Local Dollars, Local Sense is the first in this series, and the series is just one element of a bigger effort: the Community Resilience Initiative. Stay tuned for more announcements, and ways you can participate.

These are challenging times. But they are also full of opportunity. We hope Local Dollars, Local Sense and the slew of other resources we’ll provide through the Community Resilience Initiative will inspire you, and help you build resilience in your community.

In solidarity,

Asher

We Have a Love of Money, Why Not a Money of Love?

Monday, February 20th, 2012

Hazel Henderson, author of Ethical Markets: Growing the Green Economy, is mentioned in this interesting article on how love affects the economy. Like many feminist thinkers, Henderson points out the staggering amount of unpaid, un-valued work that is done by homemakers (men included).

What would our economic stats look like if we included this, and other work done out of love, instead of ignoring it?

From JustMeans, by Reynard Loki.

Love may be a hot commodity, but we don’t recognize its true economic value. We are the poorer for it

The average person celebrating Valentine’s Day will spend $126.03, the highest in the 10-year history of the Valentine’s Day Consumer Intentions and Actions survey, conducted by BIGinsight for the National Retail Federation (NRF). With an increase of 8.5 percent over last year, total spending on our “better halves” is expected to hit $17.6 billion.[1] That’s more spending in a single day than the GDP of nearly 100 nations, including Afghanistan, Uganda and Zambia.[2]

“As one of the biggest gift-giving holidays of the year, it’s encouraging that consumers are still exhibiting the desire to spend on discretionary gift items, a strong indication our economy continues to move in the right direction,” said NRF President and CEO Matthew Shay. “Anticipating high foot traffic in the coming weeks, retailers have replenished their inventories and will entice eager shoppers with great deals on everything from special menu items at restaurants to clothing to flowers and, of course, chocolates.”[3]

PUTTING A PRICE ON THE ULTIMATE SOCIAL BOND

But while the commodity of love has been crystallized in the West on a single day of the year, love’s true intrinsic value to society is not part of the economic system. In our fundamentally market-based economy, value is placed on goods and services. But love — in the form of caring and emotional support — is not part of this equation, though ultimately, it is the glue of society. From dyadic partnerships to family groups, from neighborly love to community bonding, from a love of country and ultimately a love of all mankind and nature, this emotion — and all the ways it is manifested — is critical to keeping society intact. Yet somehow it remains outside our economic life, only to pop up in dramatic fashion in the world of retail — primarily on Valentine’s Day, but also on Mother’s Day, Father’s Day, birthdays and funerals.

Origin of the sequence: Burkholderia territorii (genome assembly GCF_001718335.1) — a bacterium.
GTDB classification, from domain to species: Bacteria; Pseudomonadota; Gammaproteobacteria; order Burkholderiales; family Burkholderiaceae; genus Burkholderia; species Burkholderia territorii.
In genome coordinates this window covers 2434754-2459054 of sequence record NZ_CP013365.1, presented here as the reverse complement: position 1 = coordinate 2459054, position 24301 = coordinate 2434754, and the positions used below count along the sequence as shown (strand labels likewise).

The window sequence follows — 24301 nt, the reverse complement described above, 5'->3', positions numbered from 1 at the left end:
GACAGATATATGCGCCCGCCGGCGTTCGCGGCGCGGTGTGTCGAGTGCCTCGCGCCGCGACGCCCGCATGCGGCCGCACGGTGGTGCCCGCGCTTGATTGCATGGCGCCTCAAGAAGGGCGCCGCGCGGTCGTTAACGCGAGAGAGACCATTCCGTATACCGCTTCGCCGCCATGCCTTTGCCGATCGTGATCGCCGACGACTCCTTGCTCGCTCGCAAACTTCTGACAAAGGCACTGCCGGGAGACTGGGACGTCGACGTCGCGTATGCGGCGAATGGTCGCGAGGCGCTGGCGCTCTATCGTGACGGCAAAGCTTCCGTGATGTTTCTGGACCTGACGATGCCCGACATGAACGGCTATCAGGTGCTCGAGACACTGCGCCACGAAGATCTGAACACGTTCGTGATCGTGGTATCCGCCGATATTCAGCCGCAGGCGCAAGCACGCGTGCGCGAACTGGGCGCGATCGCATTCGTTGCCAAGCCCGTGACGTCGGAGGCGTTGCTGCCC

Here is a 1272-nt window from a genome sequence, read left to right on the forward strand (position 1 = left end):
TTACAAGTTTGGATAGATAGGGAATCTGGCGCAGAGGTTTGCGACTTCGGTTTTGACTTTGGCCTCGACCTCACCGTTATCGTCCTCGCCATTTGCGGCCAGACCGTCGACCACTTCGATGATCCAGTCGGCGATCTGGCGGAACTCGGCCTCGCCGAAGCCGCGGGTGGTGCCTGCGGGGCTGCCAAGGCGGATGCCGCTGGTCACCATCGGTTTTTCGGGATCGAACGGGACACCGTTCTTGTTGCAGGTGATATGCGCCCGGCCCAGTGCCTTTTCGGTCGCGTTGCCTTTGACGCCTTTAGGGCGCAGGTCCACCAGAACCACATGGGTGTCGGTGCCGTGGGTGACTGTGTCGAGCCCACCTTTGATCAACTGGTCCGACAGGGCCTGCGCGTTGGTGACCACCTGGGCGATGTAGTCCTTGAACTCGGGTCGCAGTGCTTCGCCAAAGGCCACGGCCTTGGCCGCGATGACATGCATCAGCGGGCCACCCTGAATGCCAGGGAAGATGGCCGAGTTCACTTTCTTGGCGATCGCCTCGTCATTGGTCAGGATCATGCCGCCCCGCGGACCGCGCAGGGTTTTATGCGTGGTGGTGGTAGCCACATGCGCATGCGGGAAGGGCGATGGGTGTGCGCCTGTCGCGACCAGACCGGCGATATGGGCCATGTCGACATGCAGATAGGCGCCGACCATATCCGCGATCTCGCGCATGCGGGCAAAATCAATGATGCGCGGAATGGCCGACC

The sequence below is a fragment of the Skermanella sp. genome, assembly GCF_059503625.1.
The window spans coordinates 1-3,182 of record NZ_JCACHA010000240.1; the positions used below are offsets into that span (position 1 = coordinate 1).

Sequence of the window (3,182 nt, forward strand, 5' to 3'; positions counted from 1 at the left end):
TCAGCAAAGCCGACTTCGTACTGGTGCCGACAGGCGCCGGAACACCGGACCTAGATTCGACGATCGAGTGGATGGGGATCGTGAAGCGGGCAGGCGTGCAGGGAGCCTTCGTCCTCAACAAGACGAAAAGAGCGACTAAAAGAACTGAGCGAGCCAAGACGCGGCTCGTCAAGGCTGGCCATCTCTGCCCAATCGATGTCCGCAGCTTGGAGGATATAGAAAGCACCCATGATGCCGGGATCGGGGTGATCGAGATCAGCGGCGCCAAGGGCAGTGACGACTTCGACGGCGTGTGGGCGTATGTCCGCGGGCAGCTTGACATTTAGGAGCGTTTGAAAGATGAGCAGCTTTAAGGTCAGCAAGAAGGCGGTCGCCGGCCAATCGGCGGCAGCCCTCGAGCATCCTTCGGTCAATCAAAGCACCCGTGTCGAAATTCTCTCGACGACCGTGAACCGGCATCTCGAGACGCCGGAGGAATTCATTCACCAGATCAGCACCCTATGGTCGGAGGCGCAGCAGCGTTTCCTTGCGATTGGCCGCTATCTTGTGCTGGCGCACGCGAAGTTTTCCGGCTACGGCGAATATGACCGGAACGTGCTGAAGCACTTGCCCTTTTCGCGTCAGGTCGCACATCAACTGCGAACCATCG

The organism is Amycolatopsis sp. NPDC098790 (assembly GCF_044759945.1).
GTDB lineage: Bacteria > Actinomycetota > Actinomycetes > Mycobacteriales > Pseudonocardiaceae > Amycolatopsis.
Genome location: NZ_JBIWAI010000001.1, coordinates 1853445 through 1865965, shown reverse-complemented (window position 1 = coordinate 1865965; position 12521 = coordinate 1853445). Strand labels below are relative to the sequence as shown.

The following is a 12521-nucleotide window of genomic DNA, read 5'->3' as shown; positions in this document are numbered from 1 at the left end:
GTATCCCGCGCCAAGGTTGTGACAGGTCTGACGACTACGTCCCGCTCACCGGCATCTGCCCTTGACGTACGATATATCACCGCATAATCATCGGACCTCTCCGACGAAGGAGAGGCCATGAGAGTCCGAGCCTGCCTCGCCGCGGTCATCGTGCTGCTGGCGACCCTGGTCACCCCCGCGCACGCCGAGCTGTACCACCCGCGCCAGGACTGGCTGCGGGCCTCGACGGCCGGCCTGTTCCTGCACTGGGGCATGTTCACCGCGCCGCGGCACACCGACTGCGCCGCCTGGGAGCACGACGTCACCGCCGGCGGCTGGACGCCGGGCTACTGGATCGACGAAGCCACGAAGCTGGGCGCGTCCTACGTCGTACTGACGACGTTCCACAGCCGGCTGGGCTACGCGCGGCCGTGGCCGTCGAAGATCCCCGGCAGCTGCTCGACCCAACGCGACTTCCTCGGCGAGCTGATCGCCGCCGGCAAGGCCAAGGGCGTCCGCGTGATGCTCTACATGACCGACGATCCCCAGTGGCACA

From credit derivatives to reinsurance, from carbon credits to soybean futures, Wall Street has figured out how to place an economic value on just about everything, including many “things” that aren’t things at all, but purely ideas, like loan defaults. But love, which actually provides a real service to humanity (even, arguably, in its most licentious forms), is left outside the purview of financial markets.

VALUES BUILT TO LAST ARE OFTEN BUILT AT HOME

While parents in some countries may benefit from tax credits, society has placed no actual investable value on unpaid household work. We are quick to say that values begin at home, yet we place no financial worth on the work-hours expended to instill those values. As any dedicated parent knows, raising children, preparing them for a productive life in society, teaching them how to be good citizens, all the while being an emotionally supportive husband or wife is exceedingly hard work — and society as a whole is clearly better for it. Shouldn’t there be a way to place an economic value on all that blood, sweat and tears?

In his 1977 book The Household Economy, Scott Burns observed that “the hours of work done outside the money economy rival those done inside and will soon surpass them.”[4] “We give absolutely no economic recognition to the importance of the one single institution responsible for the day-to-day care and maintenance of human beings. The household — the family — is an institution that tends our hearts, minds and bodies. No other institution has such clear or complete charge or such enormous responsibility. At best, every program of social care and welfare is compensation for deficiencies in some households, and there is no institution, public or private, that could be expected to assume even a small portion of the responsibility that belongs to the household.”[5]

THE LOVE ECONOMY

Perhaps love has no place within the “money economy.” The late Canadian economic philosopher Samuel Edward Konkin III, author of the New Libertarian Manifesto, proposed the development of a “counter-economics” in which peaceful and decidedly transparent transactions would occur in the “agora,” the Greek term for open space that typically meant a public market. His term “agorism” encapsulated the concept of a black or grey market that was outside the regulatory and taxable reach of the corporatocratic state. In such a counter-economy, which might feature local exchange trading systems (LETS) and barter economies, love would be more likely to carry its true weight as a financial commodity as the agora is community-, not state-, focused. Localized production and trade encourages social contact — and that means nurturing the love quotient.